Ham & High, 1 July 2019: St Jude's Proms 2019 review
'Highlights of the nine-day concert series this year included The Fantasia Orchestra, conducted by Tom Fetherstonhaugh and featuring pianist Isata Kanneh-Mason.'
The Arts Desk, 21 December 2016
Sheku Kanneh-Mason isn't just BBC Young Musician 2016 - he's the year's top player in my books, a master at any level. Despite a contract with Decca, starting with the Shostakovich First Cello Concerto he played in the competition finale, he looks likely to remain loyal to family and friends, including the Fantasia Orchestra, founded this year, in which he's already played as part of the cello section.
You have to pinch yourself to realise the ages delivering this quality. Kanneh-Mason is 17, as was Mendelssohn when he composed the work of total genius which launched last night's concert; conductor Tom Fetherstonhaugh, currently Junior Organ Scholar at Merton College, Oxford, is 18; many of the players in the Fantasia are younger still, coming as they do from junior as well as senior conservatoire orchestras (another Kanneh-Mason, brother Braimah with whom Sheku spars so charmingly in the fabulous BBC documentary, is one of the first violins). Kanneh-Mason was, of course, in the limelight, and the original reason for heading out to a high church in Pimlico, but this concert delivered so much more.
Those strings, for a start: no orchestra sets out into the woods of Mendelssohn's A Midsummer Night's Dream Overture without some discipline and ability to master its flitting fairy music. These violins absolutely could, precise from the start, and there were even artistically portamento-d "hee-haw"s in the rude mechanicals' bergomask dance. The strings' buoyancy in Haydn's C major Cello Concerto was almost as much of a delight as Kanneh-Mason's playing, and he acknowledged it by stepping back into what amounted to an obbligato role in the finale, keeping it light rather than showy.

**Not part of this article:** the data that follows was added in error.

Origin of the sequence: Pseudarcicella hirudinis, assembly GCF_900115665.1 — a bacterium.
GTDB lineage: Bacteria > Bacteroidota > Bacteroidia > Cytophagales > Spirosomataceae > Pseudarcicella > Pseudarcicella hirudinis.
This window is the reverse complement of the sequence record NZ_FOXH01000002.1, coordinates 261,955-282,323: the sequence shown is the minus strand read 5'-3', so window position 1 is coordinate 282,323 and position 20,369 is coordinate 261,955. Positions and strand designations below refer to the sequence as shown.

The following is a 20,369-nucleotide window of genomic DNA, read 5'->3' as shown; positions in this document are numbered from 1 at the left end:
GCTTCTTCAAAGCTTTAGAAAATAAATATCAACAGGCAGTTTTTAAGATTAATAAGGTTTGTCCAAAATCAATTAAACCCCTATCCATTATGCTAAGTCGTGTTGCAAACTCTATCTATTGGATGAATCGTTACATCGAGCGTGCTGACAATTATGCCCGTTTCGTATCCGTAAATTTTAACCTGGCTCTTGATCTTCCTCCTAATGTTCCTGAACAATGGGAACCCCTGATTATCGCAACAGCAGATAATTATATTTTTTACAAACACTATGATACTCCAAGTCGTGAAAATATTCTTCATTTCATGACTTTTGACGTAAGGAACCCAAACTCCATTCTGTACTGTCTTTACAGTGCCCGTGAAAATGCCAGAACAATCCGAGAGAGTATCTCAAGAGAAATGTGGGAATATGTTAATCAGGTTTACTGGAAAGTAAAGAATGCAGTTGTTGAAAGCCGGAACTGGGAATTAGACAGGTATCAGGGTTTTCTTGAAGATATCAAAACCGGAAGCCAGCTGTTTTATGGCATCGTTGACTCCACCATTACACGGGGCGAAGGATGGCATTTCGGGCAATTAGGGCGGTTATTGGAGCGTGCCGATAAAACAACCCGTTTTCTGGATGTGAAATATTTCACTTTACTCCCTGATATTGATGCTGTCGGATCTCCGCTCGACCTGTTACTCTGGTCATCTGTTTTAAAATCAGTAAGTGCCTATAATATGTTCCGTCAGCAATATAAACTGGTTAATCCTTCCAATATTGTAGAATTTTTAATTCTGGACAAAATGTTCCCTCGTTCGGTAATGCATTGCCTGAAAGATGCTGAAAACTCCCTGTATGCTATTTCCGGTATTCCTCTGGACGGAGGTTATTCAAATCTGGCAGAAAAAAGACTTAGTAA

The technical difficulty of the work can be disproportionate to its effect, but Kanneh-Mason's intonation was near-perfect, his dynamic shading kept us focused and he even managed to make the minor-key mood at the heart of the Adagio sound profound. So much of his artistry is akin to the lessons of bel canto; there were parallels with Lucy Crowe's feather-light coloratura the previous evening in the virtuoso runs, and he even emulated the singer's messa di voce, swelling a phrase to a peak and gracefully retreating, in some of the most fiendish writing.
This is an instinctive artist who seems fully-fledged already, like Bryn Terfel or Angela Gheorghiu at the start of their careers - but Kanneh-Mason is even younger. And he now has on permanent loan from Florian Leonhard Fine Violins the 1610 Amati which contributed to his success in the BBC final to gild his subtleties. Fetherstonhaugh, in a personable, confident speech, had apologised for the lack of Christmas theming in the programme, managing to justify the Mendelssohn by mentioning its use in seasonal ballets by Ashton and Balanchine. No need: we can all dream of summer nights in the dead of winter, and then up popped Holst's tune for "In the Bleak Midwinter" as theme for a nimble set of variations in Kanneh-Mason's encore, his own work (like the impressive first-movement cadenza in the Haydn). Besides, there was also the panache of the Waltz of the Flowers from Tchaikovsky's The Nutcracker as the grand, unprogrammed finale.
Even so, you don't get grander or more Tchaikovskyan than the great perorations of Sibelius's Second Symphony. Listening to the big tune or the rolling tide of lower strings in its dark counterpart, it was hard to believe you weren't listening to the best. Take the violins in the first statement of Sibelius's big Tchaikovsky melody, or the brilliant, silver trumpet of Alex Ridout, heroic throughout, capping the brass response (earlier, there was terrific presence from Johnny Mayers' tuba in Mendelssohn's forest, and the oboes had a very Sibelian bite in the scherzo).
The asymmetries of the radical opening Allegretto seemed to pose no difficulties for Fetherstonhaugh. Of course it's always fascinating to see where the pressure-points of this amazing work lie for a junior ensemble: clearly at the heart of the stalking slow movement and in the big build to the finale. But other difficulties which I've heard conductors bungle on disc and in concert, like the mad rushing just before the Tempo Andante comes to rest and the brief surfacings of the first movement's oscillating main idea as it flashes into being, were beautifully handled.
Fetherstonhaugh's style is low-key - no flapping around - and in firm control; in time he'll learn to loosen up in the shoulders and paradoxically acquire more of the right tension, too, but I've not been called upon to judge an 18-year-old conductor before. Clearly he's a splendid trainer; that violin section is already a thing of wonder. And yes, we got all the right goosebumps in the Sibelius finale and the Tchaikovsky waltz - not always guaranteed even by the best.